Wednesday, 10 July 2013

Reforming the EU: Denning-Canute Syndrome

It seems increasingly fashionable for well meaning members of the political class to speak of reforming the European Union. There are a couple of examples here (Andrea Leadsom MP) and here (George Freeman MP). In marked contrast to those who have nailed their colours to the Better Off Out mast, the reformers appear to back an older Conservative mantra, namely “In Europe But Not Run By Europe”.

This leads me to the eminent English judge Lord Denning, whose 38 year career on the bench was noted above all for his 20 years as Master of the Rolls (in common parlance, head of the Court of Appeal). European law first caught his attention in 1974 in Bulmer v Bollinger, a case about the legitimacy of the “Champagne Perry” label. He noted: -

“But when we come to matters with a European element, the treaty is like an incoming tide. It flows into the estuaries and up the rivers. It cannot be held back. Parliament has decreed that the treaty is henceforward to be part of our law. It is equal in force to any statute…”

Interestingly, this sentence in the judgment was preceded by four of equal note: -

“The first and fundamental point is that the Treaty concerns only those matters which have a European element, that is to say, matters which affect people or property in the nine countries of the Common Market besides ourselves. The Treaty does not touch any of the matters which concern solely the mainland of England and the people in it. These are still governed by English law. They are not affected by the Treaty.”

Well, that might have been the position in 1974, when the public at large could hardly have foreseen where the UK’s decision to join the then six strong European Economic Community might lead. So let's head onward to 1990. In a preface to a Bruges Group publication, with 16 more years’ worth of EEC/EC membership served, Denning went further: -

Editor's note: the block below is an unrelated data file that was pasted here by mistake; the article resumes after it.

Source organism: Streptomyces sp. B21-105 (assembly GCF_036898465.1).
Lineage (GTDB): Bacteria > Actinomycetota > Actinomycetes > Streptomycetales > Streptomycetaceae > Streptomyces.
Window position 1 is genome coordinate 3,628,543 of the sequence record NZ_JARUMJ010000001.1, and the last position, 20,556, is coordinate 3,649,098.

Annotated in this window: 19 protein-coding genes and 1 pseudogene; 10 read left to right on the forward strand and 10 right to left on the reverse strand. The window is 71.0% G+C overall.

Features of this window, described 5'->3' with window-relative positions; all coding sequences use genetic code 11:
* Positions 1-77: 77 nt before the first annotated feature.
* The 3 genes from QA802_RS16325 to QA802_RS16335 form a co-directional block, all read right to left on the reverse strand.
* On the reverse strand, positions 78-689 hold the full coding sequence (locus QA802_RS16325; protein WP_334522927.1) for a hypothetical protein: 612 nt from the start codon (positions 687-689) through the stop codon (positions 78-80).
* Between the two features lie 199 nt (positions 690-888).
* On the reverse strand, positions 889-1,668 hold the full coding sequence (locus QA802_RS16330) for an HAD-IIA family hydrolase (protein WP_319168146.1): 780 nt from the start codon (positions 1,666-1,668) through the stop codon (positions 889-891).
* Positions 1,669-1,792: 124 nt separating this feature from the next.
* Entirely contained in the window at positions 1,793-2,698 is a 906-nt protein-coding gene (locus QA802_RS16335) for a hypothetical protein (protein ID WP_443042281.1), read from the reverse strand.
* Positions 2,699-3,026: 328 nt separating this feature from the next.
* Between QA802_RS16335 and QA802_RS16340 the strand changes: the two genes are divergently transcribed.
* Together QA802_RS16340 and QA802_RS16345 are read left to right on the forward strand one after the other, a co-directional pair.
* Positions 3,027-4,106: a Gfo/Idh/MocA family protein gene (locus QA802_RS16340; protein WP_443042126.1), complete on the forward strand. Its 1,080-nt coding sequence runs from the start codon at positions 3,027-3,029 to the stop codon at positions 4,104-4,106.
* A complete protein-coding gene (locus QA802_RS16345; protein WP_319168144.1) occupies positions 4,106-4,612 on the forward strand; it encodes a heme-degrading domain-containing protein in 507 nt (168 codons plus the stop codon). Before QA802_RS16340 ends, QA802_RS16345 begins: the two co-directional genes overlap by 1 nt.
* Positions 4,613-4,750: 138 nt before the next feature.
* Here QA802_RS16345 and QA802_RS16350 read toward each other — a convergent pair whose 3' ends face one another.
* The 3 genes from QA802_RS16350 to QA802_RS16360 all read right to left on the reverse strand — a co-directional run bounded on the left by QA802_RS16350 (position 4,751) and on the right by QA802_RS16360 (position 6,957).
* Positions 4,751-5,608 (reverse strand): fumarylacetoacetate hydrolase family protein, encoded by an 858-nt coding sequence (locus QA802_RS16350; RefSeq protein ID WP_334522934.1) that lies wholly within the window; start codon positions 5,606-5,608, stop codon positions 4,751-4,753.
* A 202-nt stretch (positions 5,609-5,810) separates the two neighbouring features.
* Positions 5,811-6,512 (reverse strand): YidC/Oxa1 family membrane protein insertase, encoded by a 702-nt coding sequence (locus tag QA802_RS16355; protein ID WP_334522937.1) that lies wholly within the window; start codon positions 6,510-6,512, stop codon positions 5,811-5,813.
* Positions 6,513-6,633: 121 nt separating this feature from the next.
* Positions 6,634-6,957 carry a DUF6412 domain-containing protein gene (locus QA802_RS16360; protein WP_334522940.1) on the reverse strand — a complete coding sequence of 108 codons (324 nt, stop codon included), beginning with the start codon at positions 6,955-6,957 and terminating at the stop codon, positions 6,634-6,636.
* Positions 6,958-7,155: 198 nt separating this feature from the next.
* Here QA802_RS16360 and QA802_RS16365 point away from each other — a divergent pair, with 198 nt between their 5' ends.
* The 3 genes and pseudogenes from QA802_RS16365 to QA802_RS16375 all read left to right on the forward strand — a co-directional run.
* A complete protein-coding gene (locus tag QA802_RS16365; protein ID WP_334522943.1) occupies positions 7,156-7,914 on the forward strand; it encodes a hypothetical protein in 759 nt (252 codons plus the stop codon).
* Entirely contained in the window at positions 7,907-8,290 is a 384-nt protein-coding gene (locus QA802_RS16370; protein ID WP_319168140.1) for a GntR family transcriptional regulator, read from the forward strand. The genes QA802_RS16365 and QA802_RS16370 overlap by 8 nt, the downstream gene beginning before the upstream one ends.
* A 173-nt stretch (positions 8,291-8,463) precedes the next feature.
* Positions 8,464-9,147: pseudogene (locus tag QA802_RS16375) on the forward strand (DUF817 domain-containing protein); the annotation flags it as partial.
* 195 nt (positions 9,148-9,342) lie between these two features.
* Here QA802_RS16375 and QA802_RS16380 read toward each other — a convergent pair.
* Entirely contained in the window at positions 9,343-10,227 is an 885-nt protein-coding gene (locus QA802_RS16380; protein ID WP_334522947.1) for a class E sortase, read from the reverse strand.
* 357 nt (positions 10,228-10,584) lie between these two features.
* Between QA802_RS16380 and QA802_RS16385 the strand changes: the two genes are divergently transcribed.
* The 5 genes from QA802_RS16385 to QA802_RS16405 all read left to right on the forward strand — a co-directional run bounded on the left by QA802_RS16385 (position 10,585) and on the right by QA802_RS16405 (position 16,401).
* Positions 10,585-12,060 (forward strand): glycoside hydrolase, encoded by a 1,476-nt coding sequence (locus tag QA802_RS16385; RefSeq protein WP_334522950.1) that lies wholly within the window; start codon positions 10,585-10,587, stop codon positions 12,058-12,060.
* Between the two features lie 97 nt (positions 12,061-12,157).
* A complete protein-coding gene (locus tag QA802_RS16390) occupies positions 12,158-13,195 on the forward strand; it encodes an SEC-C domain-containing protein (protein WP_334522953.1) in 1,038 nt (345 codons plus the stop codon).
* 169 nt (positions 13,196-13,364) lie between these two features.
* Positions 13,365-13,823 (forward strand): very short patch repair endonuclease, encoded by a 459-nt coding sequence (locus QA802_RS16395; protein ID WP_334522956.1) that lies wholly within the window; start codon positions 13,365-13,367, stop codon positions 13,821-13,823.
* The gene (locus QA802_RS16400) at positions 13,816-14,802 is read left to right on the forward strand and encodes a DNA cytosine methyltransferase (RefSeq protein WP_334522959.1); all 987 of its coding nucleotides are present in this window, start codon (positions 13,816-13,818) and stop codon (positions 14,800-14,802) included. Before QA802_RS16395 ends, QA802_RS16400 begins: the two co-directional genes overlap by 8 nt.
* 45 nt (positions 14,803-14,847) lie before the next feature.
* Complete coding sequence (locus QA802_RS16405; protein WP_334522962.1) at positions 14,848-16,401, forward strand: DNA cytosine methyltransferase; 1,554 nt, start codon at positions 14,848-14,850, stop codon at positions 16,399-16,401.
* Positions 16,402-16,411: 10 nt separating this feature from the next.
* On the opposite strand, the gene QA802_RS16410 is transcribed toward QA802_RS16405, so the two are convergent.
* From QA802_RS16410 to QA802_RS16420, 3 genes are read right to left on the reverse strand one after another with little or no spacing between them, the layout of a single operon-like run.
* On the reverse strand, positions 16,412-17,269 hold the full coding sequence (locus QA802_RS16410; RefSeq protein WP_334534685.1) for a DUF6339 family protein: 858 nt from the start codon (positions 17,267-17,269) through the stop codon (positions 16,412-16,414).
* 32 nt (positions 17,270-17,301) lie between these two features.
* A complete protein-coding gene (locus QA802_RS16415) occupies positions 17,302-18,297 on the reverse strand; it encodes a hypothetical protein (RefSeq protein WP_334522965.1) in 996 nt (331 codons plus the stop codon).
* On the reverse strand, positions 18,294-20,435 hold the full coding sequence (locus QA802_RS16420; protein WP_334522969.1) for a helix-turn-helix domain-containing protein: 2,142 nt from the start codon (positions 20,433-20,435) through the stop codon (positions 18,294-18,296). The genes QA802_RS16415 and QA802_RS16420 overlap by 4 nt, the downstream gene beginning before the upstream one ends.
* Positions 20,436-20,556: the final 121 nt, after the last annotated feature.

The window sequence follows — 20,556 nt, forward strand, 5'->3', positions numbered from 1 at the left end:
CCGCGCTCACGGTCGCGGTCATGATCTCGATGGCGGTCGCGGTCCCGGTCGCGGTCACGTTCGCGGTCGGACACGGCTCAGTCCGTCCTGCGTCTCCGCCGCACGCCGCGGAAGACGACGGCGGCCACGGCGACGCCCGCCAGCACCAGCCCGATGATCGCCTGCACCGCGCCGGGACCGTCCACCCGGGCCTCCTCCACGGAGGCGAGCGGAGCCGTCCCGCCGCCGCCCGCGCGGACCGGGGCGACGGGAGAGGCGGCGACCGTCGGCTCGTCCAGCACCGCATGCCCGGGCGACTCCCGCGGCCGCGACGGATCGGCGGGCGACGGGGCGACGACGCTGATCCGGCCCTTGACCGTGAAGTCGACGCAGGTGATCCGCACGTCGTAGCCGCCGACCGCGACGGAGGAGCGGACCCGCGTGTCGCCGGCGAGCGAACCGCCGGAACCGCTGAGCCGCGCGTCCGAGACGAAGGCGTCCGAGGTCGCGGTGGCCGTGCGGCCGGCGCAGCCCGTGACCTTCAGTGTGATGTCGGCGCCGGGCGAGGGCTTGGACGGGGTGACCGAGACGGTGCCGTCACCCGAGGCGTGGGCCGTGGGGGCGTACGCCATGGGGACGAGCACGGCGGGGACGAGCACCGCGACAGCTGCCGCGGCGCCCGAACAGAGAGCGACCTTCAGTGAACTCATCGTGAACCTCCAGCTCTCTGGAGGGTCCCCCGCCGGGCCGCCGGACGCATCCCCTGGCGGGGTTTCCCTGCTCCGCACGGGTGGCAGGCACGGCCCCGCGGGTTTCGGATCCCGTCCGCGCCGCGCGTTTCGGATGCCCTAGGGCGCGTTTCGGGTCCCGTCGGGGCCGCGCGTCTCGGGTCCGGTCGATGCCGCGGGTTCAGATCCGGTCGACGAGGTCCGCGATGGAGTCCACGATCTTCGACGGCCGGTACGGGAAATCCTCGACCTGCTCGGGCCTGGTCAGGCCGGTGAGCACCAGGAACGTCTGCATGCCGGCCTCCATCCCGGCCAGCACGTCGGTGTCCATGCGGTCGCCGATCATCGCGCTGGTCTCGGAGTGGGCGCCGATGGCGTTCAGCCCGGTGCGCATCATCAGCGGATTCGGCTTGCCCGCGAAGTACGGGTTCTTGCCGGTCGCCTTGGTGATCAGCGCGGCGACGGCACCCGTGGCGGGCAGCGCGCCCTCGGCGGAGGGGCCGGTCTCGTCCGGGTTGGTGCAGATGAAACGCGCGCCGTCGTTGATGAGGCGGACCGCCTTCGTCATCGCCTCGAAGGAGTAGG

“No longer is European law an incoming tide flowing up the estuaries of England. It is now like a tidal wave bringing down our sea walls and flowing inland over our fields and houses - to the dismay of all."

Great wisdom and perception for a 91 year old. Here and now, had he still been alive at the age of 113, he might have said: -

“To describe EU law today as a tidal wave inundating the UK would be wrong. It would be a gross understatement. The tidal wave has been supplanted by a burning oil slick. It destroys everything it touches. It engulfs our majestic rivers and unleashes toxic smoke across our green fields. And it feeds upon itself thanks to the malign efforts of the pyromaniacs of Brussels.”

So are the aspiring luminaries of our political class sending for a modern day Red Adair? Well, no. They appear to be ostentatiously placing their thrones on the shore and commanding the fiery waves to advance no further. I am going to coin a description for this, namely “Denning-Canute syndrome”.

We can only hope that before it is too late, Adair’s successor is called upon by the UK to put out the fire, and that works are then set in hand with all due alacrity to erect an impenetrable flood barrier and then drain and reclaim the inundated land.

Better Off Out.

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